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Local training for grief or a loss – THE GRIEF RECOVERY METHOD


Through the power of social media I have had the pleasure in connecting with local mum Nicky Clifford. We recently met up for a chat after she reached out to connect with me, she thought I would be interested in the work she is doing and she was right. Nicky has a very inspirational story, which has touched many people who have experienced a loss. We all  have losses in our lives and over time the compounding nature of loss can take it’s toll. Some of us access therapy but that’s not right for everyone. Sometimes we need to understand and learn more about what we are experiencing so we can make sense of it.

If you are experiencing grief through the loss of a loved one or a relationship a  marriage or even a pet and you think therapy would be to difficult maybe you could consider ‘The Grief recovery Method’.


Nicky has put together a guest blog post below

The grief recovery Method – By  Nicky Clifford


“I have learned above all else,  you cannot control what happens to you but you can manage your response to it.” Nicky Clifford

I realised that there was a need for more information and education about grief when my son Flynn died. Flynn had been a pupil at Wilmslow High School and Monday September 16th 2013 had started like any other with the school run. A head on collision on the Alderley Edge bypass meant that we never made it to school that day.  I spent the next few months in a complete nightmare, the case had to go to crown court and amazingly the BBC followed my story in the BAFTA nominated documentary series called ‘The Prosecutors’.  The film highlights the pressures faced by families who find themselves being called as a witness by the Crown Prosecution Service and the devastation that happens when tragedy occurs. It was first broadcast on BBC4 in February 2016 and is now accessed globally as a resource for The Open University.  Far from being a story about ‘the process’ of attending court the finished film is an inspirational insight of an ordinary person in extraordinary circumstances and a film I am very proud of.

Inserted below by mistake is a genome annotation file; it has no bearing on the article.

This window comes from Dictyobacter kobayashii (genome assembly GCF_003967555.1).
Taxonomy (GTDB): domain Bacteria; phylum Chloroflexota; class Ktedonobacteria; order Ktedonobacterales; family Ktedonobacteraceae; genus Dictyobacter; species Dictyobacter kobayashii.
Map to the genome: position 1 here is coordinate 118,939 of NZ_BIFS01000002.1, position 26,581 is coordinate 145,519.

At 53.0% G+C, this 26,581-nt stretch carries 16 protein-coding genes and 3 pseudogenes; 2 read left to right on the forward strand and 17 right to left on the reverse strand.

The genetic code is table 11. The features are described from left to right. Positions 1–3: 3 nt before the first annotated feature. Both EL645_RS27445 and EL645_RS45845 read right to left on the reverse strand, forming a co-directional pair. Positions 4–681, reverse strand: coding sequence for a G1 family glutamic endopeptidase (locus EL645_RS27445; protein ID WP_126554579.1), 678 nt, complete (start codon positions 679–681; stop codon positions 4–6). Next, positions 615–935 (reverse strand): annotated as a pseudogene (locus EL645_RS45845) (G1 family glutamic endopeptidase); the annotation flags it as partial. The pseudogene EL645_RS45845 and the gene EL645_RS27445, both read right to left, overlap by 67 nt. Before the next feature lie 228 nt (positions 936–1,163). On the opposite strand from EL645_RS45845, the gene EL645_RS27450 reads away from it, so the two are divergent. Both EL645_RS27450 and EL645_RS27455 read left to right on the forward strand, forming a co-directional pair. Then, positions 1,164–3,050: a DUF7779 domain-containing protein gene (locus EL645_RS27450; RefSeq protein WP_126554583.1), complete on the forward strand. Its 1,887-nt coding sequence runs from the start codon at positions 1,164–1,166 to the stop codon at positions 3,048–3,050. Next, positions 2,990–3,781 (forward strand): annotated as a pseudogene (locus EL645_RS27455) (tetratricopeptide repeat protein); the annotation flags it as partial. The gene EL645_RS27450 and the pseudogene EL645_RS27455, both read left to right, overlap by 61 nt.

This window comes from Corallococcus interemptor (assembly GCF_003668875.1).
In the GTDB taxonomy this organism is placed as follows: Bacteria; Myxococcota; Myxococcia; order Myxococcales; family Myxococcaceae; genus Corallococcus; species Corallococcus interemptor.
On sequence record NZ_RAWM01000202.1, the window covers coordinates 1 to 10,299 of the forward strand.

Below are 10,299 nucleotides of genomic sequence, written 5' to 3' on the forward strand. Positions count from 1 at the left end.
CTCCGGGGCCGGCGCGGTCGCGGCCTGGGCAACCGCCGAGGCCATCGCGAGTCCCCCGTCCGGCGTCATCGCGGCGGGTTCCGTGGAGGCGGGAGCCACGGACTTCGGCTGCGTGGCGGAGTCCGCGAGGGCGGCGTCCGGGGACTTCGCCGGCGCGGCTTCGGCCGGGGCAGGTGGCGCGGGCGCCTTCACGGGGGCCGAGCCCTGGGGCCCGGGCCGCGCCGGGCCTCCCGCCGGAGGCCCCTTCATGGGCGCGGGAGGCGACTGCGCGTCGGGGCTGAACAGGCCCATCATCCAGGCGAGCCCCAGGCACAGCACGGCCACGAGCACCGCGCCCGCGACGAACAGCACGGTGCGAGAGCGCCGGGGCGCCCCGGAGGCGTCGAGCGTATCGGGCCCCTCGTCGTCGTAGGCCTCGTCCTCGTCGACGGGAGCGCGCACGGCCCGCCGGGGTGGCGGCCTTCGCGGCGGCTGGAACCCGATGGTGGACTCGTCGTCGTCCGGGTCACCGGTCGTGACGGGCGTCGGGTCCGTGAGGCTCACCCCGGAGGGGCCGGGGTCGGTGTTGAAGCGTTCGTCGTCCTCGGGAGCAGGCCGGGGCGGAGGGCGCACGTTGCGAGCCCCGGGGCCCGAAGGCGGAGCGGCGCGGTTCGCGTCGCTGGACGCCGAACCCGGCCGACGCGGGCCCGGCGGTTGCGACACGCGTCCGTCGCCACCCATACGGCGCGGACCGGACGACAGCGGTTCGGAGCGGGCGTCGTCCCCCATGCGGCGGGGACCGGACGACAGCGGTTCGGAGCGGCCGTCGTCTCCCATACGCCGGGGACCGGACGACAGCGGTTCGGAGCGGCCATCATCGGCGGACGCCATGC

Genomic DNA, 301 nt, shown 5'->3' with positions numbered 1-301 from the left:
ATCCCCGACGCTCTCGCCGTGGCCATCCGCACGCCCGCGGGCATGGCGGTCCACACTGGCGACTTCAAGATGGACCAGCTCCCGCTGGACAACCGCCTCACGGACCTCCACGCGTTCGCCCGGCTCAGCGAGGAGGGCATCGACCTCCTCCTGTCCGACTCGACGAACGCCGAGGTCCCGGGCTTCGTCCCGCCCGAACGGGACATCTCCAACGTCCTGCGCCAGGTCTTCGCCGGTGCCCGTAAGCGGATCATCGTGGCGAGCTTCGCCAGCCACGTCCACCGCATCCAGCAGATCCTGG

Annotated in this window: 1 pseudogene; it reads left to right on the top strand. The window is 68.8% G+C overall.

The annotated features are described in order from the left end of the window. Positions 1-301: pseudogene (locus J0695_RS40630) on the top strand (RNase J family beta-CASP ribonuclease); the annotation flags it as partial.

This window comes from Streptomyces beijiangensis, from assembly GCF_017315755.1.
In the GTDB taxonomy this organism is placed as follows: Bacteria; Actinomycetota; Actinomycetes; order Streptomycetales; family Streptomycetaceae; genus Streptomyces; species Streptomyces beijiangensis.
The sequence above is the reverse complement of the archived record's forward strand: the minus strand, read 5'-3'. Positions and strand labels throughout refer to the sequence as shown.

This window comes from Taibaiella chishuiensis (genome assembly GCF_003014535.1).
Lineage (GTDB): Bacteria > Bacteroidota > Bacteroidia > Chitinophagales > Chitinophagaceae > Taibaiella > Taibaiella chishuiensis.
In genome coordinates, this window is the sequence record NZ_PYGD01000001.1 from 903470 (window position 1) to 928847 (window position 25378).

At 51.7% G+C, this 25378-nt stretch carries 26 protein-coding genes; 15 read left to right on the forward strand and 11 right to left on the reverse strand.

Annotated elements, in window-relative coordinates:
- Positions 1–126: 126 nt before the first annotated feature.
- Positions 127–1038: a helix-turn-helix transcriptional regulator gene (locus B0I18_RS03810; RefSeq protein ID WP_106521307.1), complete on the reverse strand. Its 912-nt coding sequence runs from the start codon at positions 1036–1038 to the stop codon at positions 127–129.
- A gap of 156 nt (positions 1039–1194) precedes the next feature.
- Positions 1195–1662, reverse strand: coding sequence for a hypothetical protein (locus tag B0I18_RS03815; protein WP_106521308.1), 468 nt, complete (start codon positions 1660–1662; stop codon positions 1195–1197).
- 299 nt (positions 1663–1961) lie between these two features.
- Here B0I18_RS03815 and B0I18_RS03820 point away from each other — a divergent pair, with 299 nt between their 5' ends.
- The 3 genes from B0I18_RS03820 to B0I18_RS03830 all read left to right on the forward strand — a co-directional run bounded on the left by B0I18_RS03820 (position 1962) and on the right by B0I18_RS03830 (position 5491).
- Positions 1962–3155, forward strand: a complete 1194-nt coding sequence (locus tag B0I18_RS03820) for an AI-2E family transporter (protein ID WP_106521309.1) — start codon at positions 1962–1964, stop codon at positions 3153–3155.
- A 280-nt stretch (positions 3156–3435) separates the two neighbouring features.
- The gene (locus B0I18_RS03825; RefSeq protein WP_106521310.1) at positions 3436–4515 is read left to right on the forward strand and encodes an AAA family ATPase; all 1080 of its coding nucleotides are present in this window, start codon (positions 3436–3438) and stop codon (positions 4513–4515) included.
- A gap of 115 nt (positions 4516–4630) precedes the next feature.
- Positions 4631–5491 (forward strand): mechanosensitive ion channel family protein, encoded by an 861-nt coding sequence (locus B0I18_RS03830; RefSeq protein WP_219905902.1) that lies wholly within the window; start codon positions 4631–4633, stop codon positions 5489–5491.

Ever searching for the positive and having a real determination to help people I came to the realisation that not only did I myself feel completely ill prepared to cope with the conflicting thoughts and feelings I had surrounding the death of my son but my bereavement had also brought up feelings about other losses as well and as grief hung her heavy cloak around my shoulders,  I began desperately looking for help and guidance. Thankfully, I discovered a little purple handbook called, The Grief Recovery Method by John W James and Russell Friedman everything in this book made complete sense to me and turned everything I thought I knew about grief upside down. Within days I determined to become a Certified Grief Recovery Specialist. Carole Henderson, director at Grief Recovery (UK), informed me that a training programme was running locally and I am now so proud to call myself a Certified Grief Recovery Specialist.

I undertook a series of small but “correct actions” that helped me discover and complete what was painful for me. I learned that grief is a range of conflicting feelings that happen when any change in a familiar pattern of behaviour ends and furthermore grief is not just about bereavement!

When a grief event occurs people react in very different ways, some people begin an immediate review of the relationship and recount every detail of events, seemingly over and over again, their perspective swaying from side to side. A positive approach can be decided only to be followed immediately by a crash of energy and in an instant, they plunge into a sea of negativity. Other people may consider in silent contemplation what has transpired and it may not be apparent that `the grieving process` has begun but amazingly all these reactions are natural and normal.  

Here is a list of the six myths or the things you should avoid saying in a sharing scenario:

  1. Don`t feel bad
  2. Replace the loss (e.g., get a new dog)
  3. Grieve alone
  4. Be strong
  5. Keep busy
  6. Time heals all wounds

Under the expert guidance and support of Carole and John W James I now deliver The Grief Recovery Method and Helping Children Deal With Loss courses in our local community of Wilmslow. The Grief Recovery Method can be completed either in a group or on a one-one basis and Helping Children Deal With Loss is a perfect course for anyone who would like to support children in their professional or home setting. 


Price LIst

Speakers Fee £250 for half a day plus travel expenses

The Grief Recovery Method  8- week group course £160

The Grief Recovery Method 7-week 1-1 course £210

Helping Children Deal With Loss 6-week course please call for your quotation


For more information and useful links

Telephone – 07785964944

E-mail –

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Sarah Rees

Sarah is a fully accredited Cognitive Behavioural Therapist and mental health writer delivering Modern Mental Health for you and with you in Mind. Sarah is the author of ‘The CBT Journal’ which helps you write for your wellbeing incorporating CBT techniques. For more information and to keep in touch have a look at